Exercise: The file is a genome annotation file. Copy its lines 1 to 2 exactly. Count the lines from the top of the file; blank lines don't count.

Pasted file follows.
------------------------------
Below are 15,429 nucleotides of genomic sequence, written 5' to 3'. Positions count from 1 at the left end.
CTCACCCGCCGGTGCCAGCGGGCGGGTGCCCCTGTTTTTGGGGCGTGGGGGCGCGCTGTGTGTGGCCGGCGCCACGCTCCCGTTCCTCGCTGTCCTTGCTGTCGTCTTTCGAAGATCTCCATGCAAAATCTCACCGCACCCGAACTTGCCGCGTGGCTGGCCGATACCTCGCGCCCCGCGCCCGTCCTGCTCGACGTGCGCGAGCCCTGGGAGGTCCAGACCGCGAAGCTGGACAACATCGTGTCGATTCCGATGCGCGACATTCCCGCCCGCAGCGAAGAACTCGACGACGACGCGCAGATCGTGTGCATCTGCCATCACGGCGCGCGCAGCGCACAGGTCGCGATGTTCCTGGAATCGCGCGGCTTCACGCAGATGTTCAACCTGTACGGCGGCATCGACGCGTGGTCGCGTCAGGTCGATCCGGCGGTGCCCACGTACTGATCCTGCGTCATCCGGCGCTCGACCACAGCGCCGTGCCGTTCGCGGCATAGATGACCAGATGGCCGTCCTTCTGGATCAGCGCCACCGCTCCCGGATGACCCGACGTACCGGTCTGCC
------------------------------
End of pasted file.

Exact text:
Below are 15,429 nucleotides of genomic sequence, written 5' to 3'. Positions count from 1 at the left end.
CTCACCCGCCGGTGCCAGCGGGCGGGTGCCCCTGTTTTTGGGGCGTGGGGGCGCGCTGTGTGTGGCCGGCGCCACGCTCCCGTTCCTCGCTGTCCTTGCTGTCGTCTTTCGAAGATCTCCATGCAAAATCTCACCGCACCCGAACTTGCCGCGTGGCTGGCCGATACCTCGCGCCCCGCGCCCGTCCTGCTCGACGTGCGCGAGCCCTGGGAGGTCCAGACCGCGAAGCTGGACAACATCGTGTCGATTCCGATGCGCGACATTCCCGCCCGCAGCGAAGAACTCGACGACGACGCGCAGATCGTGTGCATCTGCCATCACGGCGCGCGCAGCGCACAGGTCGCGATGTTCCTGGAATCGCGCGGCTTCACGCAGATGTTCAACCTGTACGGCGGCATCGACGCGTGGTCGCGTCAGGTCGATCCGGCGGTGCCCACGTACTGATCCTGCGTCATCCGGCGCTCGACCACAGCGCCGTGCCGTTCGCGGCATAGATGACCAGATGGCCGTCCTTCTGGATCAGCGCCACCGCTCCCGGATGACCCGACGTACCGGTCTGCC